Capital Contribution to Struggling Corporations a Trap with a Glimmer of Hope
With a struggling economy, many previously successful corporations find themselves in desperate straits. One of the consequences of a weak economy is generating “net operating losses (“NOL”). At times when all else fails, a corporation’s un-utilized NOL becomes its most valuable asset.
However, usually before corporations sell their NOLs, they (and their owners) try mightily to “turn-around” their operations. Those efforts are funded by loans or capital contributions from both current owners and “angels”. An NOL’s value to a third party is controlled by an evolving provision in the Internal Revenue Code (the “IRC”). Correspondingly, shepherding the NOL’s value becomes a meaningful exercise.
Transferring corporate NOLs -
Historically, Congress and the Internal Revenue Service (the “IRS”) took repeated steps to restrict and devalue NOLs transferred to those who didn’t create them.
Caveat: Discussions of the “separate return limitation year” (aka “SRLY”) consolidated return regulation limitations are beyond the scope of this web piece, but the ensuing discussion below is applicable in both consolidated and separate return environments. See Treas. Reg. § 1.1502-21A(c), et. seq.
Early on, IRC § 382 restricted “trafficking in NOLs” be denying an NOL’s use by an acquirer if the NOL’s acquisition was tax avoidance motivated. Using a subjective standard was not satisfactory to both taxpayers and Congress.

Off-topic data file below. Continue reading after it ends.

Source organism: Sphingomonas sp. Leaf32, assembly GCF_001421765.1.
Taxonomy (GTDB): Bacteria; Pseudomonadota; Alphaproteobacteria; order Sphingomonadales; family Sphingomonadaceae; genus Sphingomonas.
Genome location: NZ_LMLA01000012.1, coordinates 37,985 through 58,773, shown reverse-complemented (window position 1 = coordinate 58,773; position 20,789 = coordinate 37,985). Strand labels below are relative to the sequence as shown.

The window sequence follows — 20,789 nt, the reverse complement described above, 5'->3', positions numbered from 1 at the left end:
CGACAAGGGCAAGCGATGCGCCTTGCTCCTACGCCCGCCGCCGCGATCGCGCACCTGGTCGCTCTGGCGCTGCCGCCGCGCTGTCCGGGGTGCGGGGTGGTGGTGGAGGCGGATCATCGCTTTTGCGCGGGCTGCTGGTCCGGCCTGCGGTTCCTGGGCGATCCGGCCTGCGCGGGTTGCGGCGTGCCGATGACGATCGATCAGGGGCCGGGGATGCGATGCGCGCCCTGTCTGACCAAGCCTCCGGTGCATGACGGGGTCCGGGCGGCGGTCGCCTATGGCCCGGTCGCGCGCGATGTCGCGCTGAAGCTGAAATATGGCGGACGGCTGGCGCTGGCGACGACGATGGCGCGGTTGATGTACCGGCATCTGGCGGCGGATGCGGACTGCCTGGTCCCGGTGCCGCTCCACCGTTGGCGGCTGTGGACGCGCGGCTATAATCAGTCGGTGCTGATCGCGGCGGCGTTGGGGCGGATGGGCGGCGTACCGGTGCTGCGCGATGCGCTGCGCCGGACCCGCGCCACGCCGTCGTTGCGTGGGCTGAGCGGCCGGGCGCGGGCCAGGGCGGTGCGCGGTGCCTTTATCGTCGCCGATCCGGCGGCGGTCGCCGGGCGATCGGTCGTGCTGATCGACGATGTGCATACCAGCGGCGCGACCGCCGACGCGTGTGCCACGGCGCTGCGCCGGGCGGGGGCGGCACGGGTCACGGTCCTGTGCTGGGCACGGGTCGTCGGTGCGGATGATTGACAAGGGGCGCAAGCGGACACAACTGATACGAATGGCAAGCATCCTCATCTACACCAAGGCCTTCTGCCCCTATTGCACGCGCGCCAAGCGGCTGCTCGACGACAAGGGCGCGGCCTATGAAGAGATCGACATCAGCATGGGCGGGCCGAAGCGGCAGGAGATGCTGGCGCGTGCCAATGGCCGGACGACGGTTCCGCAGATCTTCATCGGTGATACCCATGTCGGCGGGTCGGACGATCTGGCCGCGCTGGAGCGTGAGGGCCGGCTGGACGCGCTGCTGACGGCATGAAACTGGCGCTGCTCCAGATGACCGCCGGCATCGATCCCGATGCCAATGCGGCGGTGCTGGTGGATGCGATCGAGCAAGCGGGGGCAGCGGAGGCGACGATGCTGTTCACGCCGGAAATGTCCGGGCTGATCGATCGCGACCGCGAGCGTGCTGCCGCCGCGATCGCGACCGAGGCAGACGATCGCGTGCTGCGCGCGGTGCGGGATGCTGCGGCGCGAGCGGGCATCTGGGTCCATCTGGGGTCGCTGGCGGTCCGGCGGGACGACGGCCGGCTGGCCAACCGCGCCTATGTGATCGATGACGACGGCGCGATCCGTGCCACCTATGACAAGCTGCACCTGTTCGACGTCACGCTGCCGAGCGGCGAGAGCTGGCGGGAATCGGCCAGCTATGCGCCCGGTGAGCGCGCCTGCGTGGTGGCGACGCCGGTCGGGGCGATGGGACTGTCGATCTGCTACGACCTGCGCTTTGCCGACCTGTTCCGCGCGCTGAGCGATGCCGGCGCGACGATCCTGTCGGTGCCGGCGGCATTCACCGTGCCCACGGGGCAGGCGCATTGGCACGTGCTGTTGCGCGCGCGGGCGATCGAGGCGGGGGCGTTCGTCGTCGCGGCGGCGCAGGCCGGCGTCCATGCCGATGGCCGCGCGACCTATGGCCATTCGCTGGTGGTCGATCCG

This “early” subjective standard was subsequently replaced by an “objective” standard. Generally, the objective standard imposes a limit on the NOL’s use if during a three (3) period a more than 50 percentage point increase stock ownership among 5% owners occurs. If such ownership change occurs the corporation’s NOL whose stock is the subject of the ownership change can only be applied to that amount of income equal to the product of the corporation’s fair market value (“FMV”) at the time of the ownership change multiplied by the “federal long-term tax-exempt rate” (aka the “382 Limit”).
The FMV factor within the 382 Limit was frequently inflated by current owner-pre-ownership change capital contributions. Customarily, the price of the acquired corporation’s stock was increased by the amount of those capital contributions making those contributions’ real substance the inflation of the 382 Limit (i.e. the amount of income against which the acquired NOL could be utilized).
IRC § 382 was amended to prevent this “scheme” by adding “anti-stuffing” provisions.
When is a capital contribution within the “anti-stuffing” trap?
If a capital contribution is within the “anti-stuffing” provisions it isn’t part of the loss corporation’s FMV and hence the 382 Limit is unaffected. Generally, any capital contribution made within two (2) years of the ownership change is presumed to be part of a plan a principal purpose of which is to avoid or increase the 382 Limit, unless the regulations provide otherwise. In short, well intentioned capital contributions made to “save the corporation” are at risk of being snared by the anti-stuffing provisions.
Relief – maybe yes; maybe no -
This two (2) year “presumption” was ameliorated in 1986 Congressional Committee Reports where (a) capital contributed at the corporation’s formation, (b) contributed prior to incurring losses, and (c) capital contributed for basic working capital they aren’t to be part of “stuffing”. The IRS articulated four (4) “safe harbor” anti-stuffing presumption limitations in an notice.
The safe harbors are unfortunately hyper-technical so owners of “loss corporations” with un-utilized NOLs should contact their H&M tax advisor before attempting, or permitting others, to make contributions to the loss corporation’s capital.